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By far most of the mass in the Solar System, 99.8 percent, is housed inside the Sun itself; the planets are mere aggregations of the dust and gas that were left over after the creation of this star. Fueled by nuclear fusion in its core, converting hydrogen into helium, the Sun provides heat and fight to Earth. Without it, life as we know it would not be possible.

The Sun is very large and stands relatively close to Earth, so with specially constructed ground-based telescopes there is a lot of detail we can see: the swirling bubbles on the visible surface, the cooler and therefore darker sunspots, and the jets of extremely hot gas that are ejected into space.

Luckily for us, the Earth's magnetosphere diverts, and the atmosphere filters, a lot of the deadly radiation from the Sun. However, this also means that astronomers cannot detect everything that is happening on and inside our star from the ground. Another limitation is that from Earth we can only have a good look at the equatorial regions of the Sun; what is happening on its poles is hard to see.

In 1990, ESA and NASA therefore launched the Ulysses probe to climb above the plane in which all the planets orbit (ESA build the spacecraft, while NASA provided the launch with the Space Shuttle and the RTG to power Ulysses). Using a gravity swing from Jupiter, it went into a wide orbit over the Sun's poles.

Ulysses discovered that the solar wind, the stream of charged particles sent out by the Sun, actually has two components: a slow one emitted by the equatorial regions and a faster one blowing from the poles.

FIGURE 7.21 Artist impression of the launch of Ulysses from the Space Shuttle. [ESA]
FIGURE 1.22 SOHO and the location of its various Sun-observing scientific instruments. [ESA]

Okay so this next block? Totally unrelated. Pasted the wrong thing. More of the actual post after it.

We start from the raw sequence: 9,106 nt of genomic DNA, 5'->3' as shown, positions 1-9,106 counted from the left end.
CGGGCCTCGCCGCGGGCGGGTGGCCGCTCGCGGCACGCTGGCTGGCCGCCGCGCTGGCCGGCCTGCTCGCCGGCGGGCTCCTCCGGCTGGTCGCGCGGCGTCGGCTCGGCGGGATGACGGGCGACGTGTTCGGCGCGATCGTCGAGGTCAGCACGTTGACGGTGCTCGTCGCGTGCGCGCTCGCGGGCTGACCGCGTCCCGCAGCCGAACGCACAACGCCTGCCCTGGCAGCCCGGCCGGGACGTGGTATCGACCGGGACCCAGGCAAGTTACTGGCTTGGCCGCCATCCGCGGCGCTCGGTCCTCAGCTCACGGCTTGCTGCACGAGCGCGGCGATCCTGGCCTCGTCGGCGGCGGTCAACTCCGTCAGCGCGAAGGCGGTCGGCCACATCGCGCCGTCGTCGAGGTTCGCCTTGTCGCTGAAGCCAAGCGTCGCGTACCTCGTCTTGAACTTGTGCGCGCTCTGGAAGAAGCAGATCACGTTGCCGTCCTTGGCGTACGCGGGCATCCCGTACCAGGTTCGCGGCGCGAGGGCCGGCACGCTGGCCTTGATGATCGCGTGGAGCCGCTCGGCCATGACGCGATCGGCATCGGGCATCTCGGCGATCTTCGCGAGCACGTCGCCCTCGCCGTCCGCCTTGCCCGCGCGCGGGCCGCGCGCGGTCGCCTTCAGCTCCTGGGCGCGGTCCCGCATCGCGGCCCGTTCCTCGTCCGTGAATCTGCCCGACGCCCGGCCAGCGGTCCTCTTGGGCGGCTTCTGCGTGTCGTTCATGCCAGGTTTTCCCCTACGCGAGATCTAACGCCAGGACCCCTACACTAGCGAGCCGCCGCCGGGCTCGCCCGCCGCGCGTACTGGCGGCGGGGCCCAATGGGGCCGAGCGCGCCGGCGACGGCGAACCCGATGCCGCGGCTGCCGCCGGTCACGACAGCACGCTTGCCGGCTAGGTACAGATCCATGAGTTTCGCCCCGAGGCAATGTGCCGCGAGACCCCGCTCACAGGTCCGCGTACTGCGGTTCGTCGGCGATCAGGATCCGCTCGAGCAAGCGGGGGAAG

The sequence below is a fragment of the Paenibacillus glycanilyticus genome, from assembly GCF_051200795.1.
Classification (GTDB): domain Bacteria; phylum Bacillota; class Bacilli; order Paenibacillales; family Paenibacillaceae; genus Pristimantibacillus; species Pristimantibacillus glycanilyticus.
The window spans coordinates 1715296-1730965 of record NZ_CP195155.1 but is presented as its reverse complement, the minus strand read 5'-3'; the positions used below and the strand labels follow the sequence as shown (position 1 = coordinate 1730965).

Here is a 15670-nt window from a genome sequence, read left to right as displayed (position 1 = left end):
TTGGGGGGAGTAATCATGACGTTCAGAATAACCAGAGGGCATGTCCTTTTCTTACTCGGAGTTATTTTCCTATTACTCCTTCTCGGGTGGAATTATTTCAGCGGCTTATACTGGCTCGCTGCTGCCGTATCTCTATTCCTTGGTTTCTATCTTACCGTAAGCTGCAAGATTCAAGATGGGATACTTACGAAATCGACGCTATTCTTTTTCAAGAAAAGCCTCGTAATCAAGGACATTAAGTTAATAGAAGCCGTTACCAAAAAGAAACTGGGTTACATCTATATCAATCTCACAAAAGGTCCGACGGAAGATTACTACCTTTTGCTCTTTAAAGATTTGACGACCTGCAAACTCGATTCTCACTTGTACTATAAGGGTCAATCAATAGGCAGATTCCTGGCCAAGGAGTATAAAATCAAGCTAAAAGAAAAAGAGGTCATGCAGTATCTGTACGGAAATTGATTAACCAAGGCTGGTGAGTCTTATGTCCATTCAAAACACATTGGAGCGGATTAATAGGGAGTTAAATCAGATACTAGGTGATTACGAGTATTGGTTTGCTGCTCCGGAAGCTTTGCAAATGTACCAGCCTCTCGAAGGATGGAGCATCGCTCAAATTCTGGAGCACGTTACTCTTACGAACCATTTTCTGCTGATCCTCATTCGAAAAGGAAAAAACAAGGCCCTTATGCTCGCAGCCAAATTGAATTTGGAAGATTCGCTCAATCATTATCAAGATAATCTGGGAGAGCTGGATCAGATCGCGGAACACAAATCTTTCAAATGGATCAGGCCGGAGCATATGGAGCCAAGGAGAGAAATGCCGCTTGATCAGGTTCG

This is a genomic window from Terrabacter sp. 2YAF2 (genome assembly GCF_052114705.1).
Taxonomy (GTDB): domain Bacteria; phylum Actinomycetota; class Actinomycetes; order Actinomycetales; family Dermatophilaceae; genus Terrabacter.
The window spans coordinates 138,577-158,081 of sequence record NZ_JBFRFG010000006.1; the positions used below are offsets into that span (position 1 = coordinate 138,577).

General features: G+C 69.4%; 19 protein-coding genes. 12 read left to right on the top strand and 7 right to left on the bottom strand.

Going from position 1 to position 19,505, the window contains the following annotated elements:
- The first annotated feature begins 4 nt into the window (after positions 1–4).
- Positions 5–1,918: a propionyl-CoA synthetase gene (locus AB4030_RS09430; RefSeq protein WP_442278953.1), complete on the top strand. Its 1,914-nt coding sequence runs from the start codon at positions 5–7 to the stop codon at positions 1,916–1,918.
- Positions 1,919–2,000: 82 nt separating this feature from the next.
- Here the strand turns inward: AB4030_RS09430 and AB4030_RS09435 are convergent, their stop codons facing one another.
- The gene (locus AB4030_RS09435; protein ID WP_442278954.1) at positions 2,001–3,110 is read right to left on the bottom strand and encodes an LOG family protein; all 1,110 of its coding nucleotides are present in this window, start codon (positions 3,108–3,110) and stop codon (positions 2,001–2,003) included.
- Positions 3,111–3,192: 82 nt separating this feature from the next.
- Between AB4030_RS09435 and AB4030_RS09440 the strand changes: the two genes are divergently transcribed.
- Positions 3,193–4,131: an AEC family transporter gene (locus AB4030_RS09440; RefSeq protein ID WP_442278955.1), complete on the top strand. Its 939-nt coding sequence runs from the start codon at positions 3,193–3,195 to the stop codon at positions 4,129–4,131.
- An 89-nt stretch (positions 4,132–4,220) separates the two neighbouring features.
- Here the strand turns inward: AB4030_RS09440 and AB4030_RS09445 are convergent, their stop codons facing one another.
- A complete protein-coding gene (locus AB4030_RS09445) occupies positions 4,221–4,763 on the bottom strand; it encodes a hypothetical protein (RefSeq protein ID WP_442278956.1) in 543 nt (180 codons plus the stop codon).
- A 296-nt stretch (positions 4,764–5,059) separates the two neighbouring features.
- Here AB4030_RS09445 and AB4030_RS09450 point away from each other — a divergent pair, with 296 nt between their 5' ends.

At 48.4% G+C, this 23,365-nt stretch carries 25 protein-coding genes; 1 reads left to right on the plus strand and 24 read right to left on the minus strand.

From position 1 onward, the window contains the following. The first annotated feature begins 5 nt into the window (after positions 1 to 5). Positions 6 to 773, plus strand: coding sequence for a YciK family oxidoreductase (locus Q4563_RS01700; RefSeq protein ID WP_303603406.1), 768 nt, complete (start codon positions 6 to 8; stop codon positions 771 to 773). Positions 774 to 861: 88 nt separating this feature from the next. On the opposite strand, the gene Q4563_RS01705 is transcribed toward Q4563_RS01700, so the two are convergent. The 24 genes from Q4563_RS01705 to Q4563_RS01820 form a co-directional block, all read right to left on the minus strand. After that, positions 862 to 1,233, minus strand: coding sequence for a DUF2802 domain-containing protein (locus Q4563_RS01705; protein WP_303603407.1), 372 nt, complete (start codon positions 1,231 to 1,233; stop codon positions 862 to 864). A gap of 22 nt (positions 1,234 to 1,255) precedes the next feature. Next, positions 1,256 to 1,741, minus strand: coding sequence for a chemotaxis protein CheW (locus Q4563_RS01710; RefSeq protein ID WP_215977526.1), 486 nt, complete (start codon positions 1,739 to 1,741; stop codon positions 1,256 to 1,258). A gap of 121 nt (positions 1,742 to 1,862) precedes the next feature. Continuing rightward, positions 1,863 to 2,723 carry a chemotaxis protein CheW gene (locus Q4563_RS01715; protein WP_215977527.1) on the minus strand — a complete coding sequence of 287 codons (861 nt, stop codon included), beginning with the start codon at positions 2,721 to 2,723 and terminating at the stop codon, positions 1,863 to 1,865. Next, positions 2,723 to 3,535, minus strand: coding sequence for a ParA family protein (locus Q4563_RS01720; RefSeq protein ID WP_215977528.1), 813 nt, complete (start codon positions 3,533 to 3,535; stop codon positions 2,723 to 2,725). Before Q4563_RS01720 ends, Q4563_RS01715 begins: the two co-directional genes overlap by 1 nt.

In 1995 the Solar and Heliospheric Observatory mission, SOHO, was launched on board an Atlas HAS rocket from Cape Canaveral Air Force Station. As ajoint project ofESA and NASA, the Sun observation satellite was designed to continuously view the atmosphere, surface and interior of our local star. From its position far away from Earth, SOHO's view was never interrupted by our planet.

SOHO is orbiting the Sun in a very peculiar orbit. It is located at the so-called Earth-Sun Lj Lagrangian point, where it can observe its target without its view ever being blocked by the Earth.

Lagrangian points are locations in space where the gravitational forces on, and the orbital motion of, a body balance each other. They were discovered by the Frenchman Louis Lagrange in 1772, when he described the mathematical "three body problem" of how a small object would orbit around two more massive bodies such as planets and stars. There are five Lagrangian points in the Sun-Earth system, Lt to L5, and Lj is a point directly between the Earth and the Sun (such points also exist for the Earth-Moon system).

A spacecraft in this L} point always remains in the same position with respect to the Earth and the Sun, and therefore it provides SOHO with a continuous, uninterrupted view of the Sun and a direct line of communication with Earth. If SOHO was just orbiting the Earth, the Sun would often be eclipsed by the planet. If it was orbiting the Sun, it would be hard for ground stations on Earth to stay in constant contact with SOHO. The fixed Li position makes SOHO a stable observatory both with respect to the Sun and to Earth.